‘Medium Cool’: A kaleidoscopic view of a chaotic time in American history


Medium Cool came out during a time when American filmmakers were looking for new and interesting ways to tell their stories. The French Wave played a big part in shaping the thought processes of these young filmmakers of the time who, inspired by the techniques of Jean-Luc Godard, tried to bring in similar techniques to tell their stories. There were already filmmakers in the early 60s like Sidney Lumet, John Cassavetes and John Frankenheimer employing innovative camera work and editing to give fresh experiences to the audiences. Lumet came out with the boundary pushing The Pawnbroker and Frankenheimer was trying documentary-style filmmaking techniques in Seven Days in May.

These two films came out in 1964. Then there was John Boorman whose 1967 film Point Blank had a heavy French New Wave influence. The film was one-of-a-kind and until then no one thought that a hitman film – or rather a crime film – could be done that way. Fast forward to 1969 and there were three great films that year: Midnight Cowboy, Easy Rider, Butch Cassidy and the Sundance Kid and Medium Cool. Of these Midnight Cowboy, Easy Rider and Medium Cool were quite the attention-grabbing oddities with their rapid editing and non-linear storytelling. No one had seen anything like these before. And the Hollywood New Wave hasn’t even begun yet. These films inspired and encouraged up and coming filmmakers like Martin Scorsese and Francis Ford Coppola. They gave them enough confidence to go ahead and make films the way they wanted to.


 Midnight Cowboy and Medium Cool are two of my favorites from ’69. I was completely floored by their filmmaking style. Medium Cool is a frantic, politically-charged work doesn’t really have a “story”. This film is probably the first example of a docu-drama. Some of the footage is real, especially the riots at the 1968 Democratic Convention in Chicago. What Haskell Wexler was interested in showing were fragmented moments – sequences and events, some of which were improvised. They explore several issues which include racial tensions, Vietnam and the exploitative nature of media.  Wexler captures the mood of a time and place that people from outside the U.S are not familiar with and in doing so, makes timely and prophetic statements about the violence-loving and attention-craving nature of today’s generation whose first impulse after seeing something is to record it, no matter how insignificant it may be.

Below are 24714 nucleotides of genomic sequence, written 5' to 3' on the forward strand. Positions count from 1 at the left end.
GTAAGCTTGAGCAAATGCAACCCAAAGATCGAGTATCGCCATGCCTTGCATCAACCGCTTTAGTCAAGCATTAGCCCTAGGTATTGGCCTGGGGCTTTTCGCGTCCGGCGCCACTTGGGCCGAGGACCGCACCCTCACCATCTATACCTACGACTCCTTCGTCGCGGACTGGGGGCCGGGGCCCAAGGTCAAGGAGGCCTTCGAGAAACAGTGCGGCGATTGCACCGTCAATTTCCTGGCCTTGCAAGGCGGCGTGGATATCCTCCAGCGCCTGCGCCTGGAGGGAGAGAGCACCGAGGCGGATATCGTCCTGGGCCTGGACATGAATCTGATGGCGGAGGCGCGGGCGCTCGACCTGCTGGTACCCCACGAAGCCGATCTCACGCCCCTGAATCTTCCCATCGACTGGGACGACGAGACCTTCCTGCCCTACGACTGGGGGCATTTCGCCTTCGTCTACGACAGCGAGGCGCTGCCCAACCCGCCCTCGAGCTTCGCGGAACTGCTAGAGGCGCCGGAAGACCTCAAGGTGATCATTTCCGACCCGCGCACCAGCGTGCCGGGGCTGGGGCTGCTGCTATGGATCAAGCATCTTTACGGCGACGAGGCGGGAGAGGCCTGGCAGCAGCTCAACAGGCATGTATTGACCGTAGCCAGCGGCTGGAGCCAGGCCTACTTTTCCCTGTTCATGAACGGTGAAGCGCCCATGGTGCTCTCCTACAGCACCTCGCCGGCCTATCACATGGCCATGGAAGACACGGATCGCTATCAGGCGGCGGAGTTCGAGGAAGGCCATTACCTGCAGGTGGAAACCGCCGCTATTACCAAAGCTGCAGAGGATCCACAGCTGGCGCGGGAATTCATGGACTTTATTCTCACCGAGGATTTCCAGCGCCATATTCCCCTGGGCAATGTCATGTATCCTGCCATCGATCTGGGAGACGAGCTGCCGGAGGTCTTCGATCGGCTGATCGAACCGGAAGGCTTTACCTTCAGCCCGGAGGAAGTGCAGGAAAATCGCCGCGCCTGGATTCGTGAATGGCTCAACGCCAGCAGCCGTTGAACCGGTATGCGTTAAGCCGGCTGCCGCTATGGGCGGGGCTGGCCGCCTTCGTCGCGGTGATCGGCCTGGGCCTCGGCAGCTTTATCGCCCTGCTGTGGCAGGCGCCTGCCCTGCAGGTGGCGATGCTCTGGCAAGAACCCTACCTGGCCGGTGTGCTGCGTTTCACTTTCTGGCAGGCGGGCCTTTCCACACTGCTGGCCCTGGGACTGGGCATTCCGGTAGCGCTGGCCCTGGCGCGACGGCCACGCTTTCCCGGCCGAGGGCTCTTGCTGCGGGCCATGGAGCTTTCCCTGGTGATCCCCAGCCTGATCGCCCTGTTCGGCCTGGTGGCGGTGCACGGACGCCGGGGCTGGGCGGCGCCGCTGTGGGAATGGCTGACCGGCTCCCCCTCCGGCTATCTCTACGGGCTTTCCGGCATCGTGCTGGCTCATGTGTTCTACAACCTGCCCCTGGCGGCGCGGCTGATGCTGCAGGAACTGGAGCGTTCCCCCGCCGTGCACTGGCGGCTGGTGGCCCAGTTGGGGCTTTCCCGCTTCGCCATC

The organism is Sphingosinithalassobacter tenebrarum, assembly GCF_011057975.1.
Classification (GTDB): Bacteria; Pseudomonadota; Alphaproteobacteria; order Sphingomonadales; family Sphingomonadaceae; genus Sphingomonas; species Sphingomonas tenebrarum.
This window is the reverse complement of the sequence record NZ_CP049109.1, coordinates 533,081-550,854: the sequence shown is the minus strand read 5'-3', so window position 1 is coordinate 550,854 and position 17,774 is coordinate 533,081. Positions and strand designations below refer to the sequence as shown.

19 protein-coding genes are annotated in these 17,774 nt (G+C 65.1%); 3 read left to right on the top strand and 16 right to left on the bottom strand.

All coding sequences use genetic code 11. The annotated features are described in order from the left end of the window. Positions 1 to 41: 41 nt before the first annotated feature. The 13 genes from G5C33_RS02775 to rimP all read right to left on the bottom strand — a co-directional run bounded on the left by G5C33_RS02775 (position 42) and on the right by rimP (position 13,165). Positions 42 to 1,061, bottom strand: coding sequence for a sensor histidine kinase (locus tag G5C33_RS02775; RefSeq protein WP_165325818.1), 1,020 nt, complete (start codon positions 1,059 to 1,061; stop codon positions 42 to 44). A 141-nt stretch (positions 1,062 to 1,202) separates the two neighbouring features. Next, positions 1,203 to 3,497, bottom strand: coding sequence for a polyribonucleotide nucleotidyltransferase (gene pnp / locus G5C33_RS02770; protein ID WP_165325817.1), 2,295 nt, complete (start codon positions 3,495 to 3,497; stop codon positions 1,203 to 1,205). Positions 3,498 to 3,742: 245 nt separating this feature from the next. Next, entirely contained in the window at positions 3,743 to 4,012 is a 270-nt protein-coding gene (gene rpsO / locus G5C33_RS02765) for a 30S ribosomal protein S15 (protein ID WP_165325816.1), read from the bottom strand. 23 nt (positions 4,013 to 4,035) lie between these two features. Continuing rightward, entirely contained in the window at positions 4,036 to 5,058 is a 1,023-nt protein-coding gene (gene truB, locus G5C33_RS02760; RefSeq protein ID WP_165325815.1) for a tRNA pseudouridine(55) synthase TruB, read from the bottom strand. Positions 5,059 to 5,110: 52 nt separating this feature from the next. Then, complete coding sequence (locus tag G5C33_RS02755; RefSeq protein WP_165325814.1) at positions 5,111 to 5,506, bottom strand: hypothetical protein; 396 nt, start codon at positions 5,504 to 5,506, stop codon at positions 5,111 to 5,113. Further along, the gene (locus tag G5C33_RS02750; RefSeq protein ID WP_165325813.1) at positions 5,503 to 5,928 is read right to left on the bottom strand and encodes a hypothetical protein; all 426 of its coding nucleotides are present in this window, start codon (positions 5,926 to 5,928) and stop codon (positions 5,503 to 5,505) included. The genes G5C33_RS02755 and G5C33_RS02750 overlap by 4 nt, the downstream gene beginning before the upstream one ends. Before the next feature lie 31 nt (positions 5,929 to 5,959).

The film begins and ends with a car crash and both these have no connection to each other. These scenes are there just to show that these things happen randomly, just like everything else. The main focus of the film is on a T.V journalist by the name of John Cassellis. He is the kind of guy who, if there were an accident somewhere nearby, is more interested in getting his footage before calling an ambulance. We see him as a self-centered guy in the beginning and then slowly witness his transformation as he encounters various individuals and radical groups, like the Black Panthers, who are desperate to get their voices heard. Everyone seems on the edge. Cassellis is played by Robert Forster, the criminally underrated actor whose work I became very curious of after seeing his remarkable turn in Quentin Tarantino’s Jackie Brown.


It becomes apparent from some sequences that Wexler was very much in love with some of his shots. He had previously won an Oscar for Best Cinematography for his work in Who’s Afraid of Virginia Woolf? He also shot Norman Jewison’s In the Heat of the Night, starring Sidney Poitier. Medium Cool marked his first directorial debut. He made two documentaries prior to this. He had to endure some extremely difficult situations during the filming of Medium Cool. At one point, two of the lead actresses, Marianne Hill and Verna Bloom, were harassed by the police and were booked on charges of prostitution. Then another time, Wexler was hit by a tear gas canister which left him temporarily incapacitated and loss of eyesight for a day.

Everyone is interested in watching these events but no one is interested in getting involved and helping people. Wexler made the protagonist a cameraman because he wanted him to reflect his own fears – that of being a watcher in the distance without doing anything. Wexler had something interesting to say about the desensitizing effect of media:

“The first time that millions of Americans actually saw a man being killed was when Ruby shot Oswald. They gasped and said, ‘I don’t believe it.’ But then they saw it replayed and replayed and replayed, with the TV announcer saying, ‘Now watch Ruby’s hand, now watch officer so-and-so’s arm as it drops to his side, see Oswald’s look of anguish as he doubles up.’ The public was watching a scene charged with drama, but one filtered through a glass, a glass protecting them from what people in the past had experienced. When reality comes to you that way, it comes minus one ingredient, and that ingredient is human emotion.”




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